Today, I realised that my intention for 2013 is to get the poison out of my life. I know that the word “detox” normally conjures up ideas of colonics, crazy crash diets and unlikely health fads, but the real meaning of the word “detox” is to detoxify. I think the start of the year heralds many positive changes for my life, and it’s time to make those positive changes to serve as an antidote to the things that have been undermining my happiness, sometimes sneakily and sometimes less so.

I have so far been cigarette-free for nearly a week. I know it’s early days, but this is a good sign that I’ll be able to maintain this in the long term. Toby and I have been considering healthy eating alternatives, and today he made us both a lunchbox filled with couscous, sliced peppers, carrots and cucumber, and some hummus. It was healthy and filling – not particularly inspiring, but nevertheless it made a nice change from my usual lunch and it did keep me fuller for longer! So after a few weeks of getting used to a more varied lunch through the week incorporating more vegetables (I am also embracing Greek yoghurt as a snack), I’m going to attempt to reintroduce sit-ups and press-ups back into my life. I knew that quitting smoking would work best cold turkey for me; other things, like introducing healthier food and exercise, are going to be a more gradual change that I will be fairly loose with in an attempt to make these changes something I can ultimately incorporate into my life without resenting.

In two weeks’ time, I will start a new job at a university in central London! I am so thrilled to have got this new position, which is similar in nature to my current one but in an HE environment, which to me is a real step up and will open up more career opportunities. It also allows me to escape the toxic and insane atmosphere and games in my current workplace. To me, this is a perfect example of getting some of the poison out of my life – dealing with resentment, uncertainty and unnecessary stress every day in the workplace has a detrimental effect after a while, and I don’t need to be treated that way. So I’ve chosen to move on to somewhere that will hopefully respect me a lot more. Toby is also excited because I will rant less about work at the end of most days!

Following up from my blog lamenting the prospect of Christmas spent with my family, it was actually more comically awful than I could ever have anticipated – although my homosexuality and my relationship with Toby had nothing to do with the drama. My parents had a massive row which made me feel like it was 20 years ago screaming at them to leave each other alone and solve their problems; my mother subsequently broke her wrist; my cousin, uncle and aunt revealed a casual homophobia that I found bizarre. And due to the stellar weather (*sarcasm*), the transport getting to and from Bristol was fucked up both times. In summary, even though I had pretty much made up my mind before even going home, this winter’s experience has confirmed that next Christmas will be my first London Christmas, creating my own traditions and carving out my independence. I will still see my family for a weekend around that time, and I will see Toby’s family for a weekend around that time too – but I need at least one Christmas where I am nobody’s child and instead am free to be my own person. I am already looking forward to it.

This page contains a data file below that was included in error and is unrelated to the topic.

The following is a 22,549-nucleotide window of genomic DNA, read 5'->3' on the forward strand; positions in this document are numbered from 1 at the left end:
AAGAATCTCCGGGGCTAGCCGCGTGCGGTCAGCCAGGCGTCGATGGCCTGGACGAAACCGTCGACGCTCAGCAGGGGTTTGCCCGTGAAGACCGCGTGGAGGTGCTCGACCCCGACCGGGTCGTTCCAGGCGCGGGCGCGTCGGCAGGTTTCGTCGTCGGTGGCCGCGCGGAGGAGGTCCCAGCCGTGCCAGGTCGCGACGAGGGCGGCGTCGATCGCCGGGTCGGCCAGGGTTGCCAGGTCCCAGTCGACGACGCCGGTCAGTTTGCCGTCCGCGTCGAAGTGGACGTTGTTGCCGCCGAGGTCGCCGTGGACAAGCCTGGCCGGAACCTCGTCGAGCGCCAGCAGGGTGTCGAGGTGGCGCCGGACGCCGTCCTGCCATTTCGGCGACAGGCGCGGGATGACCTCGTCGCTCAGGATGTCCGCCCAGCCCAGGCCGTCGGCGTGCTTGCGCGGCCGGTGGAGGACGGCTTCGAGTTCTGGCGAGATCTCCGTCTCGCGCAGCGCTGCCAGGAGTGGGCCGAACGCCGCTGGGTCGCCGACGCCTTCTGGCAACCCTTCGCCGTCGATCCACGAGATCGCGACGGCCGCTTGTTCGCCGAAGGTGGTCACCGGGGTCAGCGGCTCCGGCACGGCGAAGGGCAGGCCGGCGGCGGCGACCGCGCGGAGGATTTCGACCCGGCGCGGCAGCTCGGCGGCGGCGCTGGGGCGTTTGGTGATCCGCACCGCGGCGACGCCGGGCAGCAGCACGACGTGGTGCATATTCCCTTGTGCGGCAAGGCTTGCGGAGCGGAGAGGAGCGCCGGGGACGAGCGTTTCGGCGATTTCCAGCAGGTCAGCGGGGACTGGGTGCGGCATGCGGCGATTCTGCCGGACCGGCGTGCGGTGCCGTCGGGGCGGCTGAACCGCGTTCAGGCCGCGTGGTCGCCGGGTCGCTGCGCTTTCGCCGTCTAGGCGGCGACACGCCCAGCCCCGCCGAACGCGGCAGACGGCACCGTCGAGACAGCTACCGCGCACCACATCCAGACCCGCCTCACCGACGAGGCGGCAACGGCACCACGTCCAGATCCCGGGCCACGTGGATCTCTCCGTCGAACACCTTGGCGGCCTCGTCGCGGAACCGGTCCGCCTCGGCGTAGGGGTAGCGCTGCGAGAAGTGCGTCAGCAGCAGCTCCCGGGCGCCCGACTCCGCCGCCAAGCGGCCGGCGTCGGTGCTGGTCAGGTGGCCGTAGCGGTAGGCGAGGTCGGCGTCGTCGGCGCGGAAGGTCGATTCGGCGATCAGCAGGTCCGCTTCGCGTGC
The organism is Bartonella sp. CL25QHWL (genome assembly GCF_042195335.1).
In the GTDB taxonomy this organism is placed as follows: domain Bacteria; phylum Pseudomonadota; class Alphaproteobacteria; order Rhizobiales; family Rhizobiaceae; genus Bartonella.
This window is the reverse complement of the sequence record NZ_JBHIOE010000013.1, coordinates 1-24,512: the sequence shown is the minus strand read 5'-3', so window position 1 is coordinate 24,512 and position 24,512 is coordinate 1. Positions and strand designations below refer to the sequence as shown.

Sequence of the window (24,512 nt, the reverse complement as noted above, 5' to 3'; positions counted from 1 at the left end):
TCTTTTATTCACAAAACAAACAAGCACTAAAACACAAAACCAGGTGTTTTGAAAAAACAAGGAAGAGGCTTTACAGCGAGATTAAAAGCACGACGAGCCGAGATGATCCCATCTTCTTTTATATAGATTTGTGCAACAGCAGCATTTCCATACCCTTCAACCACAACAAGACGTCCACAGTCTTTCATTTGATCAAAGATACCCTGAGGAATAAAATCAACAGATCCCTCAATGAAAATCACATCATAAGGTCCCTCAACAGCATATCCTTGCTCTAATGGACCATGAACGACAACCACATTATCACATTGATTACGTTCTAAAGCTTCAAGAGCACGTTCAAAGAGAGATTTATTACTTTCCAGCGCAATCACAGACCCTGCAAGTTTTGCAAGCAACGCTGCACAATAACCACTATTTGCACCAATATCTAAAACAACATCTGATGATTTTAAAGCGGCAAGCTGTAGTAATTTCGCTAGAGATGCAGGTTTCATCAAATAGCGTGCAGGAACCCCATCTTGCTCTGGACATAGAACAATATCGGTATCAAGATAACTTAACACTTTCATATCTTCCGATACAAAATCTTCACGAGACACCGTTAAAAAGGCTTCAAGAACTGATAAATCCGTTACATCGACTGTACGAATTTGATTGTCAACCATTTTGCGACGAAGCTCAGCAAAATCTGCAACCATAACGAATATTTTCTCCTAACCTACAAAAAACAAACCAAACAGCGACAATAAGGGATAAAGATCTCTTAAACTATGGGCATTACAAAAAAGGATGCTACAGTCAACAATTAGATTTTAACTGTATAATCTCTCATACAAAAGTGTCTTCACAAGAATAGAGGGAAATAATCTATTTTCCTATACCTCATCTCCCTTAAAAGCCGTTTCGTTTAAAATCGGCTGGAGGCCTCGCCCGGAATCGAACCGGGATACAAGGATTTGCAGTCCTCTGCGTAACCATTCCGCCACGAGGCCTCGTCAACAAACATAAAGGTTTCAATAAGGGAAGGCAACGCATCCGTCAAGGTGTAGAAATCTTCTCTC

I feel like even if a couple of the changes I am setting out here have fallen by the wayside by the end of the year, that 2013 signifies a new start, a new day and a refined (if not “new”) me. Along with this, I’ve already started writing lyrics for a new album that will reflect maturity, independence, hope, strength and importantly, vibrancy. By removing all of the poison from my day-to-day existence (physically, mentally and emotionally), I hopefully will have more freedom and energy to enjoy life and really make the most of it.

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return to internet.

October 31, 2012

After 3 weeks without the internet, and a lot of DVDs being watched of an evening, last night we finally got to enjoy a broadband connection in our new flat, as well as a phone with a landline! Very exciting stuff. So I’m back – and I realised that I have some catching up to do. Two of my friends are giving university lectures in the near future, which is so thrilling because they are my age and I am so proud of how far they have come. My father is on the verge of publishing his first novel – I have no idea what it’s about, but he is an intelligent man and so I have high hopes – I’ll definitely be purchasing a copy. As other friends start new jobs or higher education courses, I wonder about my own next moves.